Celebrating World Dance Day in their very own way, are the dancers from the Sanjali Centre for Odissi Dance. They are all set to present a poetic description of the season of summer. Based on Kalidasa’s Ritusamhara, Grisma is a performance which is all about the bright, vibrant and colourful flavours of the summer season, and it has been conceptualised and choreographed by noted Odissi danseuse Sharmila Mukerjee.
The production elaborately portrays that time of the year when the sun is fully ablaze and fierce, and for the choreographer, that was the selling point. “Summer is a much-disliked season but I wanted to bring out the beauty of it too. Also, other seasons like monsoon and spring have been done in Odissi, a number of times. My plan was to do something completely different and challenging,” smiles Mukerjee who choreographed six dancers for the production. “I picked around seven stanzas from Kalidasa’s poem, ones that were the most descriptive. The concept was quite challenging as well, because it involves a number of movements and hand gestures, which is what makes it quite elaborate. It’s also so beautiful because strange friendships flourish between animals, as well as humans. The snake and peacock, who are supposed to be arch enemies also live in harmony. The snake takes shelter from the heat under the peacocks spread feathers,” explains the danseuse. “The most challenging part of it all though, was to make sure there were no repetitions as it can become boring for the audience. So keeping that in mind, I have made the movements flowier,” says Mukerjee.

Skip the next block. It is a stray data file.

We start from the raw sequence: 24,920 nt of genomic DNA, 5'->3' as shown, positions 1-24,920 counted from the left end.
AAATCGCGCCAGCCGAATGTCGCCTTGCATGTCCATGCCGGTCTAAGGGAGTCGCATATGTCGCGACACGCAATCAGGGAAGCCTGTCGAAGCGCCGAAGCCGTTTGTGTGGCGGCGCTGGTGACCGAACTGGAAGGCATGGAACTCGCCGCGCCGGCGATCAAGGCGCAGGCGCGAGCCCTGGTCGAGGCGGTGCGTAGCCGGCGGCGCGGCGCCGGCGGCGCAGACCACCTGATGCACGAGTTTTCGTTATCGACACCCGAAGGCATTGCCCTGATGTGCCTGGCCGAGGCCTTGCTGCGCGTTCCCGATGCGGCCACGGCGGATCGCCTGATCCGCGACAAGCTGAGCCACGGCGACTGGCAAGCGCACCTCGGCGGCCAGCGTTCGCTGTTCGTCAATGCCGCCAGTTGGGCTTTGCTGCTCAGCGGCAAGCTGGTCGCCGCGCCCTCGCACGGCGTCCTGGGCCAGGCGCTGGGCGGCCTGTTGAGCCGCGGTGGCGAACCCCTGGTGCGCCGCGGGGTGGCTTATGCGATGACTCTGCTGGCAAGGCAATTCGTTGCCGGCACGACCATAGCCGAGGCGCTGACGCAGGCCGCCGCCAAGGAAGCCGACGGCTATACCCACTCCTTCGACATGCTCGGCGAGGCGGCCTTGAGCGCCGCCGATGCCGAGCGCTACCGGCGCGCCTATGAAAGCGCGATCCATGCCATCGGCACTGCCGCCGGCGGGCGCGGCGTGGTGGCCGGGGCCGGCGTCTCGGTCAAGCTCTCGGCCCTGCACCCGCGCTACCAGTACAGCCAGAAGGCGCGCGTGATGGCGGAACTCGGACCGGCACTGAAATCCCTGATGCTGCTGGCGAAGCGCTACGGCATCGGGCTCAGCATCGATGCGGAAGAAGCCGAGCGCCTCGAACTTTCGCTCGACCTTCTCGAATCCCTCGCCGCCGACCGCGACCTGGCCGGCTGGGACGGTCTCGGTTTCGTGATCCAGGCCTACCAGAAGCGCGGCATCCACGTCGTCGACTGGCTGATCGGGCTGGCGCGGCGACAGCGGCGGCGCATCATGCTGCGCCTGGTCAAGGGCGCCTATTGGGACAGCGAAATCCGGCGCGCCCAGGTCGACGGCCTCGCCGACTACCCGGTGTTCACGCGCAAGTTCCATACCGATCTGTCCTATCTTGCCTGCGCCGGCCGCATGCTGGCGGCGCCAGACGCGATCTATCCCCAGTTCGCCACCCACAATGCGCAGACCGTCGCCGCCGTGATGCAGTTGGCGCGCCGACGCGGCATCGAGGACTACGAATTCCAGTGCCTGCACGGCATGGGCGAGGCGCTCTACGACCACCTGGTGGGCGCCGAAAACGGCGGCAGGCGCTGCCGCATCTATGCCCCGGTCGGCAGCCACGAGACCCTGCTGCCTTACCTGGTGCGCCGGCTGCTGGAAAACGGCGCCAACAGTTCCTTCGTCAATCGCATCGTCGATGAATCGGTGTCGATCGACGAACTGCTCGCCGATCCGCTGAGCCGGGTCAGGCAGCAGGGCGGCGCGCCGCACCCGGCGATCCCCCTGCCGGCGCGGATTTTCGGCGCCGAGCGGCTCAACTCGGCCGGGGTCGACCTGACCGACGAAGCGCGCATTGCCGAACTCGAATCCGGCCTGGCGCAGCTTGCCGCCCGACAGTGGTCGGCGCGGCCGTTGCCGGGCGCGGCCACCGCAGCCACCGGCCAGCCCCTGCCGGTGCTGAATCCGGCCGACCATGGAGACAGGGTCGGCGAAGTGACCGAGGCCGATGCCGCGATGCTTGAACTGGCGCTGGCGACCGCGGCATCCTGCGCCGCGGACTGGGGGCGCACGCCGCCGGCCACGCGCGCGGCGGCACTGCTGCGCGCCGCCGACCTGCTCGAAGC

With summer in full swing, portraying the enjoyable things that summer brings, like moonlit evenings, hues of orange and gold and dances on moonlit terraces could not come at a better time. “Though a number of people see the dusty, sultry and unbearable heat, we want people to look at the beauty of all of it,” shares Abhaya Lakshmi, one of the six dancers who has been training under her guru for over five years now. “Along with the choreography, the music is also very upbeat and keeps the audience engaged with a switch between the ragas and talas. It adds variety and life to the production. That’s the best part about performing poems on stage. They are already so descriptive and it is very easy to act out those descriptions,” smiles the dancer. Does this come with any message that the audience should watch out for, we want to know? “The basic message of the production is that life goes on. Seasons come and go and days will pass no matter what, so we might as well celebrate and embrace it,” quips Mukerjee who also believes that the audience should come prepared for a blast of summery colours, and leave feeling hotter than the weather!
— The performance will be held on April 28 at Seva Sadan in Malleshwaram at 6.30 pm.